Thanks MjM. You sound like a hysterical anti-smoking Zealot. Damn it! Slugs are tiny little creatures, just like smokers. They do not wish to do harm. To them, tobacco plantlets are yummy. That is sad, since, unbeknown to them, it is equivalent to raiding the King’s ‘counting house’. Erm …. Sorry – not acceptable. Raiding the King’s counting house is a CAPITAL offence. Also, ignorance is no defence. Slugs and snails are the ultimate terrorists. In fact, they are much like tobacco control. Their objective is to destroy for their own gratification. In those circumstances, THE PEOPLE have no option but to squash to Zealots.

  10. audreysilk Says:

    My first year (5 or 6 years ago now) I planted “late.” Like end of June and the rest early July. All I remember was how fast and wonderfully they ALL grew. No issues at all. Then I got cocky and started earlier and earlier every year — figuring the rule that as long as frost is no longer an issue there’s no problem. Last year I started in April, thinking I’d get ahead of the game even better. Well, frost was no problem as I said but they remained small until practically June! And in that time I battled the slugs (and squirrels who would dig out my little plant as they dug into my buckets to hide their peanuts) every day. (BTW, I always seed at least 100 reserve.) This year I said to myself, “what are you crazy?,” and waited until this week to put them out (thus too started seedlings much later). The warmer weather makes them grow faster and beyond the reach of slugs (then it’s only the bud worms to look out for). So I’m hoping for a repeat of my very first growing season where the growing outruns the amount of damage the slugs can do.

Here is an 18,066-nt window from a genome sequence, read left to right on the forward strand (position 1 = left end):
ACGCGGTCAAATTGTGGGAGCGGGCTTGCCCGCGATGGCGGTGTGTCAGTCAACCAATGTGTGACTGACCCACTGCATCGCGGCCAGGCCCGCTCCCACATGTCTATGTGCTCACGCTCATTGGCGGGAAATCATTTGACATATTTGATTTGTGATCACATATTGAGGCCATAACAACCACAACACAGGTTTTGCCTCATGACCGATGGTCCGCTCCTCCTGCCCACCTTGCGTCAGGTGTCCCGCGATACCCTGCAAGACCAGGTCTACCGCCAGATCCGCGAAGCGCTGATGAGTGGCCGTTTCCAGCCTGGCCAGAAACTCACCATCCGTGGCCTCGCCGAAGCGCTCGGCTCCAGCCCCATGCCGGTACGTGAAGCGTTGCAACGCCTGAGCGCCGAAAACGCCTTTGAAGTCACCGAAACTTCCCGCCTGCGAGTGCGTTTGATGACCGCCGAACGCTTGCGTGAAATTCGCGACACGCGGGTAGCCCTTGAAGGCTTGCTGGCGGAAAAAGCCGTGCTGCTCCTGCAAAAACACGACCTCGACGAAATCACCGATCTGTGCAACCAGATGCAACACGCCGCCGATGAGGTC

But the comforting part is knowing I’m not the only crazy person out in their yard at 2am with a flashlight, hunting down the dastardly buggers.

    • Junican Says:

      One must to bed, but it is gratifying to know that one is not alone!

      I see the slugs as the likes of Bloomberg. They should be exterminated by insecticide or whatever. But we must remember that Bloomberg had his bought supporters, who claim ‘race’ as a reason to persecute anyone who disagrees.

      What is vastly important to us all is to dispute the idea of “One World Government”. Therein lies the potential for massive corruption.